Reference
1"A Unique Method to Measure the Loading Characteristics of Insulated Wire as it is Inserted into a Slot" by R. D. Malucci, AMP Incorporated, Harrisburg, PA (pp. 153-158), no date.
2"An Evaluation of the Insulation Displacement Electrical Contact" by N. K. Mitra, Berg Electronics Division, Du Pont De Nemours (Nederland) B.V. 's-Hertogenbosch, The Netherlands (pp. 99-108), no date.
3"Contact Force Analysis of Slotted Beam Connectors", by Sujan Dasgupta (pp. 153-158) from the IEEE Transactions on Components, Hybrids and Manufacturing Technology-vol. CHMT-5, No. 1, Mar. 1982.
4"Cutting Force Analysis of Split Beam Connections" by Sujan Dasgupta (pp. 180-185) from the IEEE Transactions on Components, Hybrids and Manufacturing Technology-vol. CHMT-5, No. 1, Mar. 1982.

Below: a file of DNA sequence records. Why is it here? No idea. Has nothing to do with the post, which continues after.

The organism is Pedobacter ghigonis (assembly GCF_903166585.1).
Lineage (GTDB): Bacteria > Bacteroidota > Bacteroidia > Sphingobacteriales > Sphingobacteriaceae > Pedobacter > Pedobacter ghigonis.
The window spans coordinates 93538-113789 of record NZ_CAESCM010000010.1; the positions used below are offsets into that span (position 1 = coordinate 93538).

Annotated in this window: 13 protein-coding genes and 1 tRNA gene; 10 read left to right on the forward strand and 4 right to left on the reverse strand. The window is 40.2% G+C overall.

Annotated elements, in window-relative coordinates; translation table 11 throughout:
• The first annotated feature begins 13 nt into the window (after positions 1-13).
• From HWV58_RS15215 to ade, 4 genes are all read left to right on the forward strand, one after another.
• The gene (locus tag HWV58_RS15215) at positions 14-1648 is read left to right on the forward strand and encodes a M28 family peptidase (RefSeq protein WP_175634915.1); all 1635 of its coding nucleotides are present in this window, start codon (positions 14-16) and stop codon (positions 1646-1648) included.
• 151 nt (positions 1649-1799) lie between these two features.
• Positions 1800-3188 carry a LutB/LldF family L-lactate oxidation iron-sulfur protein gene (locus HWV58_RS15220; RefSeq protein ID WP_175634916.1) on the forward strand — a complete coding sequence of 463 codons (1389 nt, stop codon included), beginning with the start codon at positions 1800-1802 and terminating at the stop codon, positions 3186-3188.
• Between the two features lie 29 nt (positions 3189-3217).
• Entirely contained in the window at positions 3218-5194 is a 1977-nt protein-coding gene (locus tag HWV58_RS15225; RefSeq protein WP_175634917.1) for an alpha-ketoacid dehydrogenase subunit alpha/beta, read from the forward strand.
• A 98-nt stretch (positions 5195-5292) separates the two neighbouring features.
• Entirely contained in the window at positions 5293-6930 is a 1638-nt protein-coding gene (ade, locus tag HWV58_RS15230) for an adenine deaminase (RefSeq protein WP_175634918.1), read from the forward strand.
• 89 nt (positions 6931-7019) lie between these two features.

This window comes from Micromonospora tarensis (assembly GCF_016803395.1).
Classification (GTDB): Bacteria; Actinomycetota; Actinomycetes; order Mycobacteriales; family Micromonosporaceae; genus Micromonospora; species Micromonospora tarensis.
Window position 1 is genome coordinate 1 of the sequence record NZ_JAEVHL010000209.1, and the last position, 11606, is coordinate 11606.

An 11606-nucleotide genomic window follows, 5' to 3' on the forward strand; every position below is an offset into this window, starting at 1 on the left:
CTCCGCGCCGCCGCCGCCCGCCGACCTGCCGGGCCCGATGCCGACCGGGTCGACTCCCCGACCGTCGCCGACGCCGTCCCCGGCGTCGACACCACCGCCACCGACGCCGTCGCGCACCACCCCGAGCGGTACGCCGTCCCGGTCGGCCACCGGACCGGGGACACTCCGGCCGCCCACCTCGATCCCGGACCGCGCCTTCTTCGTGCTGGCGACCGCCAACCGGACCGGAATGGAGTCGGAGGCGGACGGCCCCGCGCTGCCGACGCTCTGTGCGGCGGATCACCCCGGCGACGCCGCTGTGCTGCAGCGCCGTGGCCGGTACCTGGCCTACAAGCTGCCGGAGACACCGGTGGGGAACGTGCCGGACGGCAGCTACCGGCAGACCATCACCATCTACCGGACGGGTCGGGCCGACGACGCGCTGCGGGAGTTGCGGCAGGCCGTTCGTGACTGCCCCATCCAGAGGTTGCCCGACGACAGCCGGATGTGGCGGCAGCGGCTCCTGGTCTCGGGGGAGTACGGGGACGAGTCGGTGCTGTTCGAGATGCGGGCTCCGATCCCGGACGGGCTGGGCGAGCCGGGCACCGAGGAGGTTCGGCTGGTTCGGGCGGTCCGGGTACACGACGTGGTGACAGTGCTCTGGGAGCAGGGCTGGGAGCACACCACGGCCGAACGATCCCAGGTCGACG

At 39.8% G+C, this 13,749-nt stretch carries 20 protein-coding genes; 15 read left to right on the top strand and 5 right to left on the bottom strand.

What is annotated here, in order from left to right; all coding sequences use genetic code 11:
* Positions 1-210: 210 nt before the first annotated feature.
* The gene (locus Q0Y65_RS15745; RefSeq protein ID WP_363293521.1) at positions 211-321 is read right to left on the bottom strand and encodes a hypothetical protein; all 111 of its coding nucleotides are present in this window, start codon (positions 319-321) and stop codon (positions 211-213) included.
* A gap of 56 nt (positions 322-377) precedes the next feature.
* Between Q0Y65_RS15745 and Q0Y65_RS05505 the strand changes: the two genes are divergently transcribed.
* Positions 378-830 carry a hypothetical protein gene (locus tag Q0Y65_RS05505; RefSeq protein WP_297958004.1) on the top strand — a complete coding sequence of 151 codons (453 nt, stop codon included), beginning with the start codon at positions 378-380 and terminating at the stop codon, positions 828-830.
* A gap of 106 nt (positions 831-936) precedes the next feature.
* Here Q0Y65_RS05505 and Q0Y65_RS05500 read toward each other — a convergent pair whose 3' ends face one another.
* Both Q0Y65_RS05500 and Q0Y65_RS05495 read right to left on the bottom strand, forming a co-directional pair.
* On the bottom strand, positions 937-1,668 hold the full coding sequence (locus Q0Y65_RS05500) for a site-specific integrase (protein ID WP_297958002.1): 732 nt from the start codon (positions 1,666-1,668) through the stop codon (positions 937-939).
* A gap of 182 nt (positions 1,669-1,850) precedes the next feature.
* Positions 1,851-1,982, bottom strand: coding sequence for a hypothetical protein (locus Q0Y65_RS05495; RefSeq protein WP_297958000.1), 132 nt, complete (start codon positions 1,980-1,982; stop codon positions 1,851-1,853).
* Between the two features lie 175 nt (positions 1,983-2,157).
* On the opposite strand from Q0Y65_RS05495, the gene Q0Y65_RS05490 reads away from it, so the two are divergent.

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Referenced by
Citing PatentFiling datePublication dateApplicantTitle
US7118404 *Apr 21, 2005Oct 10, 2006Tyco Electronics Amp GmbhInsulation cutting and displacing contact element
US7530827May 21, 2008May 12, 2009Penduit Corp.Raceway IDC connector
US20120178315 *Dec 14, 2009Jul 12, 2012Preh GmbhPlug connector for a blade contact
US20120255844 *Sep 25, 2011Oct 11, 2012Powertech Industrial Co., Ltd.Switch module
DE102013013458B3 *Aug 14, 2013Oct 30, 2014Lisa Dräxlmaier GmbHKontaktelement
EP2144331A1Jul 8, 2009Jan 13, 2010Reichle &amp; De-Massari AGInsulation displacement contact and contacting device
Classifications
U.S. Classification439/395, 439/387, 439/400
International ClassificationH01R13/11, H01R4/24, H01R13/115
Cooperative ClassificationH01R4/2425, H01R13/112
European ClassificationH01R13/11D, H01R4/24B3C